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September 19, 2017

Who is going to win in Berlin? Examining the numbers

Fall is always a special time of year. Crisp and clear mornings are abundant. People across the nation try to convince themselves that they are ready for summer to be done. And now, running’s internet personalities do their best to hype-up a forthcoming world-record marathon performance.

This year’s jaunt in Berlin is no different as three out of the four best marathoners of the past decade will be present, albeit some are more excited about it than others. Who has the best shot of securing the world record, which the organizers are working very hard to make happen,  Let’s take a look.

Okay. Let us start by taking a look at Bekele, Kipchoge, and Kipsang’s lifetime marathon efforts over time:

 

(note: Olympic performances, DNFs and the Breaking2 races have been removed from this entire analysis)

Kipsang’s marathon career began much earlier than the other two athletes and he came out HOT. 2:03:23 at Berlin 2013 (for an at-the-time world record) announced his arrival. Kipchoge got in the game in 2013 and has been outrageously consistent. Now it seems he doesn’t even get out of bed for anything slower than 2:05. Meanwhile, Bekele has been very solid but not putting up the type of numbers that would inspire a lot of confidence that he can take down two of the best in the game.

We can also take a look at how each of these athletes run their respective races, analyzing their 5K splits.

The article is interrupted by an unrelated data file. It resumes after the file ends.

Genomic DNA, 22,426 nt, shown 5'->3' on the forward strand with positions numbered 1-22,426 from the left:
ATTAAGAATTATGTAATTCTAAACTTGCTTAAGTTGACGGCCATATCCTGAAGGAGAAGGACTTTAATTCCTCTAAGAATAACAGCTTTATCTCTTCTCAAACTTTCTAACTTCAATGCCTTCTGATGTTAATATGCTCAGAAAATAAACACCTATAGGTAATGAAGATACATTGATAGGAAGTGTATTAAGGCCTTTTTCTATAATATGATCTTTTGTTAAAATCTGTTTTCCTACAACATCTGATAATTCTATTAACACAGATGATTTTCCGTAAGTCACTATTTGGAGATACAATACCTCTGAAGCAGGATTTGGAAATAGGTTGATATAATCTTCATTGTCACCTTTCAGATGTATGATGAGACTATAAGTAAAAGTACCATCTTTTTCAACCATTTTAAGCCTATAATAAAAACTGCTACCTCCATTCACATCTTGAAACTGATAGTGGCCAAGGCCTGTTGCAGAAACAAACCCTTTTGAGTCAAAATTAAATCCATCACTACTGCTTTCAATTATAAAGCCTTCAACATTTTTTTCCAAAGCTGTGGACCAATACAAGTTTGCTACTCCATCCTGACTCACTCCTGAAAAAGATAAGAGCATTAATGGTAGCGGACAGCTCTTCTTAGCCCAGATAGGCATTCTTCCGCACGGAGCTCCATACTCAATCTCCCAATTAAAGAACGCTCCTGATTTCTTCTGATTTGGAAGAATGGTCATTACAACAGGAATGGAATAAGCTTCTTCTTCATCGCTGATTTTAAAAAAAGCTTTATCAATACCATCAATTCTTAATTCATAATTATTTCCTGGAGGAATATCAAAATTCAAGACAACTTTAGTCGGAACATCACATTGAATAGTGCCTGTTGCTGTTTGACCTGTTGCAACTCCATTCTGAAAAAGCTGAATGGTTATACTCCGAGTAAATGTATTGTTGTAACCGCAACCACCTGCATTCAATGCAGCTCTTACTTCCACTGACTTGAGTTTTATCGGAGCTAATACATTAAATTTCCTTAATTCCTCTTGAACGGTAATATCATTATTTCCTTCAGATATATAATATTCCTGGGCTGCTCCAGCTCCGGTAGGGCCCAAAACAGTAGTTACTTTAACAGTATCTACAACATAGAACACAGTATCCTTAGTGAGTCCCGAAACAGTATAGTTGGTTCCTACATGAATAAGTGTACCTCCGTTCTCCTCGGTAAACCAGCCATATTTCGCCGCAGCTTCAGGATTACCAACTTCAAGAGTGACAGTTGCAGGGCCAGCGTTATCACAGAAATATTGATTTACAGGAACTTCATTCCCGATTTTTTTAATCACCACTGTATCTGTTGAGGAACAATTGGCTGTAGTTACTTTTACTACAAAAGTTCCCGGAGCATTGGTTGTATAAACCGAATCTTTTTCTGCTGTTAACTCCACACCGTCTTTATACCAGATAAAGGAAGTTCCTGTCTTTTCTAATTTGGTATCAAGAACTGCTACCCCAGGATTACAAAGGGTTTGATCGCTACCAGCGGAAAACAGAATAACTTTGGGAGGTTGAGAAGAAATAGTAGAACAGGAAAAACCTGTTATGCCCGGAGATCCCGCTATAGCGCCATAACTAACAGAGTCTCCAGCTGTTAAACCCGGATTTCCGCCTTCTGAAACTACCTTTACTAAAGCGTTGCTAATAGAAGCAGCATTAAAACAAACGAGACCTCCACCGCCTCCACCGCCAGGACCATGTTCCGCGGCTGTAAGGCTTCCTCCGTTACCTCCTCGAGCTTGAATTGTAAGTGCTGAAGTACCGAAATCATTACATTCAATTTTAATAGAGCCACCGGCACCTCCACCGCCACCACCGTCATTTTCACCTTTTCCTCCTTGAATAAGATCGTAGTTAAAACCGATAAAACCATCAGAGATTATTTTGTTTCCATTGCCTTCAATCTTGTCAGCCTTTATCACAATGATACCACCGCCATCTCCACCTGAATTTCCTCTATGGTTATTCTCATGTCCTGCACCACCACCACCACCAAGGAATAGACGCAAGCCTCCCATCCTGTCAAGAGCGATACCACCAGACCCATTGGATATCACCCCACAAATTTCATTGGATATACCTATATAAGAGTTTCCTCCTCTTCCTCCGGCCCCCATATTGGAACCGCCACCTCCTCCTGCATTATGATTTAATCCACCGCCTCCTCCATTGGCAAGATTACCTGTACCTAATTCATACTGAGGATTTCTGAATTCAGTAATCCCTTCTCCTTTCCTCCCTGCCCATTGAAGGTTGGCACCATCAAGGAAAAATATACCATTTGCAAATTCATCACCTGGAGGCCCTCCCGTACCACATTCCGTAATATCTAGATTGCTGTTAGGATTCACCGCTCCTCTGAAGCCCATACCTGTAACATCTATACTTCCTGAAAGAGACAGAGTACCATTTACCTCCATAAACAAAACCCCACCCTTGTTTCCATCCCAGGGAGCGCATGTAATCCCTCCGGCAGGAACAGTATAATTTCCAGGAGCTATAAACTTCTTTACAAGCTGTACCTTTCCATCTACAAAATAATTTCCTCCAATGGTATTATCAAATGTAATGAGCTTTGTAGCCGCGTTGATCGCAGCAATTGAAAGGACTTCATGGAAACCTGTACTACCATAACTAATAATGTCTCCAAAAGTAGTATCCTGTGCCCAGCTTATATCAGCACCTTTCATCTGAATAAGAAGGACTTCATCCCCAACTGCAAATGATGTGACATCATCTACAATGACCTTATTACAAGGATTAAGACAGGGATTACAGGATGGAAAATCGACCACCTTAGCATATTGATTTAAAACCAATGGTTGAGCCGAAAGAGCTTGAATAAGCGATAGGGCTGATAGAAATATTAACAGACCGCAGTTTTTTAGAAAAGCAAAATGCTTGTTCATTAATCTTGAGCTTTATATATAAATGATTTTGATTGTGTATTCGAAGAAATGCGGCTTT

Kipsang is historically very consistent overall, barring two efforts where he blew up. This chart takes a look at the deviation of each split from the average 5K pace for each respective race.  The lion’s share of his marathons close relatively well.

Bekele, despite being one of the greatest distance athletes of all time, gets a bit dicey when racing the marathon. It almost hurts to say these words about him, considering how dominant he was on the track. However, four out of his five marathons have him closing the last 10K at a slower pace than his average time. This doesn’t seem good!

Kipchoge, on the other hand, is an absolute commander on the course. I will always ride for Eliud:

These splits (and their consistency) are just ridiculous. Kipchoge has run very controlled in every marathon he has entered and never really blown up. Which suggests that when he does race, he is very prepared.

My prediction: Eliud Kipchoge for the win in a new world record of 2:02:09. If you knew me, you knew that was my pick before you even started reading this article.

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